Temporary Protected Status In The US: 5 Things You Need To Know

Temporary Protected Status In The US: 5 Things You Need To Know

Temporary Protected Status (TPS) is an immigration status granted by the Secretary of the U.S. Department of Homeland Security to individuals of certain countries who are in the United States because they are unable to return to their home country, or conditions in the home country make it unable to handle the return of nationals. Generally, TPS is granted to citizens of countries involved in an ongoing conflict, or who have experienced a significant environmental or natural disaster.

There are nearly 12,000 TPS holders in Georgia, with more than half of our local TPS designees coming from El Salvador. While TPS holders reside all over the U.S., the largest populations live in the following states:

  • California, with around 18 percent of all TPS designees.
  • Florida, with nearly 14 percent.
  • Texas, with nearly 13 percent.
  • New York, with more than 12 percent.

1. The Eligibility Requirements for Temporary Protected Status

In order to obtain TPS, you must:

  • Be a citizen from a country that the Secretary of the U.S. Department of Homeland Security has designated for Temporary Protected Status. Currently, the countries that have received TPS designation include Burma (Myanmar), El Salvador, Haiti, Honduras, Nepal, Nicaragua, Somalia, South Sudan, Sudan, Syria, Venezuela, and Yemen.
  • Be continuously physically present in the U.S. since the effective date of the designation.
  • Have continuously resided in the U.S. since a date specified by the Secretary for the country’s TPS designation.
  • Not be barred from asylum or deemed inadmissible due to criminal or national security-related matters. Criminal history that prevents the TPS from being granted includes any felony convictions or two or more misdemeanors committed in the United States.

2. How to File For Temporary Protected Status

In order to file for TPS, you must submit to the United States Citizenship and Immigration Services (USCIS) a completed copy of Form I-821: Application for Temporary Protected Status online, along with associated application fees and the required evidentiary documentation. This documentation includes:

  • Identity and nationality evidence, such as copies of your passport, birth certificate, and photo identification
  • Date of entry evidence to show when you arrived in the U.S., such as your passport, I-94 Arrival/Departure Record, or the continuous residence evidence listed below.
  • Continuous residence evidence, such as employment records, school or medical records, rent receipts, or utility bills.

It should be noted that any documents that are not in English must be translated into English and be accompanied by a sworn statement from the translator that they are proficient in English and understand the documents that were presented to them.

Once the USCIS has received your application, fee, and required documentation, you will be notified of the receipt of your application. At that point, a representative from the agency will contact you to arrange to collect your signature, photograph, and fingerprints. This will generally be done by scheduled appointment at the nearest Application Support Center. When you arrive for this appointment, you will need to bring:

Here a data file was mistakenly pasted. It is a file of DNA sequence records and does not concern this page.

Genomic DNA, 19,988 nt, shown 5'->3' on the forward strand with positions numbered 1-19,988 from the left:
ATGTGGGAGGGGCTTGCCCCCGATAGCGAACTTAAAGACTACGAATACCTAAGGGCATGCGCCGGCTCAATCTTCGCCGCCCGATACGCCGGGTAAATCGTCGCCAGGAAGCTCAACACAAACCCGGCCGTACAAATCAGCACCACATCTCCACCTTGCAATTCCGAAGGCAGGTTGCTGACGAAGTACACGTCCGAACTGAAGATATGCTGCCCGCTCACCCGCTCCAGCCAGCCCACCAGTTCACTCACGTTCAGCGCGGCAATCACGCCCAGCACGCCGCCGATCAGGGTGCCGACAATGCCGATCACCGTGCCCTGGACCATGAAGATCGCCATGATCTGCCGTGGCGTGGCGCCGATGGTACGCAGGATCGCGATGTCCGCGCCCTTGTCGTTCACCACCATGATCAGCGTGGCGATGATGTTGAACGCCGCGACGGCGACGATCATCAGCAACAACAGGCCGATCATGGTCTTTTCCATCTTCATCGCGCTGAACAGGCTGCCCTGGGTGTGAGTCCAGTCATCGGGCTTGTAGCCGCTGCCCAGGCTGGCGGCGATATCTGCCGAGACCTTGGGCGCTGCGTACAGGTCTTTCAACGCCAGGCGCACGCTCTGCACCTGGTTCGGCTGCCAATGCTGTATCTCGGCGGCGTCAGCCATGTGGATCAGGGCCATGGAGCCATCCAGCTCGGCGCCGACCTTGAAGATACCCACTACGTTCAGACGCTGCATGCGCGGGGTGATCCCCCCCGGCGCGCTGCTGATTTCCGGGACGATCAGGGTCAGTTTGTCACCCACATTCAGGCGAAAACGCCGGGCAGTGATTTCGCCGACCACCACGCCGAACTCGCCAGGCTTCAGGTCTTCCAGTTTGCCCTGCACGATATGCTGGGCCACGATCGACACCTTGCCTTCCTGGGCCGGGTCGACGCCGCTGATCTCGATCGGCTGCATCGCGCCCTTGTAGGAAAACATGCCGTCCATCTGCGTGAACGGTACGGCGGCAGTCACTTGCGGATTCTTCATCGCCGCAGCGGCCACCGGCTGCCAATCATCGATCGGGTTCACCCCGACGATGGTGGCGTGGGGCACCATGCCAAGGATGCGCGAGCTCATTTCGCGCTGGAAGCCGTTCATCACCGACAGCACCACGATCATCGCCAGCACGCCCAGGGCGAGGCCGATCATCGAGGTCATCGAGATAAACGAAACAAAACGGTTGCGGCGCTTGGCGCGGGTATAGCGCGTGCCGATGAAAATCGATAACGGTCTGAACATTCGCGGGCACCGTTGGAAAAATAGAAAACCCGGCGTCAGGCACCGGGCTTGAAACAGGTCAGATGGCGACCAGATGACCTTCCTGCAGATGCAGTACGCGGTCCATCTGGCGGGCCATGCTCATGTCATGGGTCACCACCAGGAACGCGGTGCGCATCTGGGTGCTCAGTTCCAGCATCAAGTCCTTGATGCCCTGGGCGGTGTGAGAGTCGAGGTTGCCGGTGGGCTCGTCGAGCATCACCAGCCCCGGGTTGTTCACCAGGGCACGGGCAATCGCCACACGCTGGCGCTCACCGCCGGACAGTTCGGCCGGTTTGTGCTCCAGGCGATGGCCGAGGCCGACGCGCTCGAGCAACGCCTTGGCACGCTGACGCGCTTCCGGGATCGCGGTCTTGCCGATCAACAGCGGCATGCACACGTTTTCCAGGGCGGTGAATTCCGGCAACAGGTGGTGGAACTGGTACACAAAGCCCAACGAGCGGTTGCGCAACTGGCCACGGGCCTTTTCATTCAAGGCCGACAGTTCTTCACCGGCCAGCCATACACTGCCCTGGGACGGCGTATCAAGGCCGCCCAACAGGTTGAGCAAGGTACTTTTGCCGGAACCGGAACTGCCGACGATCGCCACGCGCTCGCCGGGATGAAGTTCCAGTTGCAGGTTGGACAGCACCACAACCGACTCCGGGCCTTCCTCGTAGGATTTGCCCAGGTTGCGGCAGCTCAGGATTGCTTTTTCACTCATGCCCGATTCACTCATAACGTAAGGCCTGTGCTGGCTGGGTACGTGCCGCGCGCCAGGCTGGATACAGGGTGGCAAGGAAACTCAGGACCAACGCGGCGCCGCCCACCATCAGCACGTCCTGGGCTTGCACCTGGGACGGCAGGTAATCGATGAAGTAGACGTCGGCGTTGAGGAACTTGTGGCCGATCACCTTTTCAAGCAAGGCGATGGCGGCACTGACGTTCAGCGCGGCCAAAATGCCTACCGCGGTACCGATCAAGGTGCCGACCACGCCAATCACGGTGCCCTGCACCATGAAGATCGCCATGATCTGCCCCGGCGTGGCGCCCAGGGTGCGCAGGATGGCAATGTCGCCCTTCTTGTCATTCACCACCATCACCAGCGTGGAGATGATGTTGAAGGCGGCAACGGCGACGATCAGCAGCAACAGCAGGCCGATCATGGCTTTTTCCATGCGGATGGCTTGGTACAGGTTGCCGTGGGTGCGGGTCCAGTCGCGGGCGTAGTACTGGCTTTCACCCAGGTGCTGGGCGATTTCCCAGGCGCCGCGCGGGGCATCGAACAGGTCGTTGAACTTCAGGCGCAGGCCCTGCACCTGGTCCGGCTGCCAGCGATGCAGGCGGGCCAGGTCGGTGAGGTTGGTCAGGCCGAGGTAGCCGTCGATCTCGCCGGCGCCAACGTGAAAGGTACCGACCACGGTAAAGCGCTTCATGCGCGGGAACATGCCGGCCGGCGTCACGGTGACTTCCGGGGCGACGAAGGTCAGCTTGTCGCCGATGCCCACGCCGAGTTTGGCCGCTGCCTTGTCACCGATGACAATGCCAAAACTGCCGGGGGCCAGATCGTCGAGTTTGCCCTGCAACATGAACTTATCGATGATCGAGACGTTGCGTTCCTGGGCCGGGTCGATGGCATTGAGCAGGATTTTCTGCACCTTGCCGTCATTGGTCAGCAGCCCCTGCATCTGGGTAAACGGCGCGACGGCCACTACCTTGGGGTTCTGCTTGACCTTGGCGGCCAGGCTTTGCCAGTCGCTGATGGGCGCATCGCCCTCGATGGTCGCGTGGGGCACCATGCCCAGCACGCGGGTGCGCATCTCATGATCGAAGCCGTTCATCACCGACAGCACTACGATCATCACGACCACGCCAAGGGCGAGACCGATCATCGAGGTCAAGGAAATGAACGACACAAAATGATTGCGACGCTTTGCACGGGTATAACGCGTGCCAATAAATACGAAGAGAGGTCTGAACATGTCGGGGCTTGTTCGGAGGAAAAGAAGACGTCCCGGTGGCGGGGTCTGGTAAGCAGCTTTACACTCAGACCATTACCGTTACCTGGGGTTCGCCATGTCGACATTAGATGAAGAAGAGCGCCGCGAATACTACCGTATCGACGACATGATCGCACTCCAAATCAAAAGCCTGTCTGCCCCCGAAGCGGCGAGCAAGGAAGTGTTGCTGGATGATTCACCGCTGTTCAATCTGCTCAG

• Evidence of identity and nationality, such as a passport.
  • Your receipt notice.
  • Your appointment notice.
  • Your current work authorization, if you have already obtained one.

3. The Benefits TPS Provides

Obtaining TPS conveys several important benefits for the designee, such as:

  • A temporary stay on any deportation proceedings or detainment related to immigration status.
  • Temporary authorization to work in the United States.
  • Permission to travel abroad and re-enter the U.S. through a separate application.

4. A Path to Citizenship and Other Things TPS Does NOT Provide

TPS is not a path to permanent residence or citizenship. Generally, individuals who have entered the U.S. without inspection are not eligible for permanent residence, though — in some cases — they are able to leave the country and have a visa interview at a consular post before returning and seeking permanent residence. However, for TPS designees, leaving the country for this purpose could trigger a 10-year bar on re-entry unless the designee has obtained authorization to travel abroad. TPS also does not provide public assistance benefits.

5. How an Attorney Can Help

An experienced immigration attorney can assist you with all TPS matters, including:

  • Helping you to file your application, ensuring that your information is complete and you have included all required documentation.
  • Assisting you with appealing an unfavorable decision on your TPS designation.
  • Assistance with seeking a work authorization or permission to travel abroad.
  • You were late filing your re-registration application after your country’s TPS designation was extended.
  • You were late filing an initial TPS application.
  • You wish to change your immigration status in order to remain in the country after your TPS designation ends.

For more information about applying for TPS, to explore your options for remaining in the U.S. after your temporary protected status ends, or to learn more about TPS or other immigration services we can provide for you, contact us today to schedule a consultation.